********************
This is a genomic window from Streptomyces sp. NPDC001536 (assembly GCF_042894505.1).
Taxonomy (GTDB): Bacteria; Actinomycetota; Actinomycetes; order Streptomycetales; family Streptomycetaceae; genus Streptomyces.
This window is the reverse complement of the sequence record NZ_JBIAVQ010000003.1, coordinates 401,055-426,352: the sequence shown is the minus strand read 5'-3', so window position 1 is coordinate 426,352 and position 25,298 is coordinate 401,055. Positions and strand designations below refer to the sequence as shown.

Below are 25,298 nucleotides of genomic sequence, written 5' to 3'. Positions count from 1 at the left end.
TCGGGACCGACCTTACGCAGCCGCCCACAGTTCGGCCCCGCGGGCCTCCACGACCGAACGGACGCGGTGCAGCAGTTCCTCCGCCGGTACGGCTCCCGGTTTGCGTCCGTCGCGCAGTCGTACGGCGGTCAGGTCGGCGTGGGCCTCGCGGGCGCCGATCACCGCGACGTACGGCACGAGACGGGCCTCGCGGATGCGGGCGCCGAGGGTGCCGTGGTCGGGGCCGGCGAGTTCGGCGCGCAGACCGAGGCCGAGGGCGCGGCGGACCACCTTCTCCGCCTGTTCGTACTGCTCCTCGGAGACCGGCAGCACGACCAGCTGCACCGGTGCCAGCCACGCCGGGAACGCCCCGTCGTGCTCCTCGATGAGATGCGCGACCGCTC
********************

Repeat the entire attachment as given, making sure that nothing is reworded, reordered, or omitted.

This is a genomic window from Streptomyces sp. NPDC001536 (assembly GCF_042894505.1).
Taxonomy (GTDB): Bacteria; Actinomycetota; Actinomycetes; order Streptomycetales; family Streptomycetaceae; genus Streptomyces.
This window is the reverse complement of the sequence record NZ_JBIAVQ010000003.1, coordinates 401,055-426,352: the sequence shown is the minus strand read 5'-3', so window position 1 is coordinate 426,352 and position 25,298 is coordinate 401,055. Positions and strand designations below refer to the sequence as shown.

Below are 25,298 nucleotides of genomic sequence, written 5' to 3'. Positions count from 1 at the left end.
TCGGGACCGACCTTACGCAGCCGCCCACAGTTCGGCCCCGCGGGCCTCCACGACCGAACGGACGCGGTGCAGCAGTTCCTCCGCCGGTACGGCTCCCGGTTTGCGTCCGTCGCGCAGTCGTACGGCGGTCAGGTCGGCGTGGGCCTCGCGGGCGCCGATCACCGCGACGTACGGCACGAGACGGGCCTCGCGGATGCGGGCGCCGAGGGTGCCGTGGTCGGGGCCGGCGAGTTCGGCGCGCAGACCGAGGCCGAGGGCGCGGCGGACCACCTTCTCCGCCTGTTCGTACTGCTCCTCGGAGACCGGCAGCACGACCAGCTGCACCGGTGCCAGCCACGCCGGGAACGCCCCGTCGTGCTCCTCGATGAGATGCGCGACCGCTC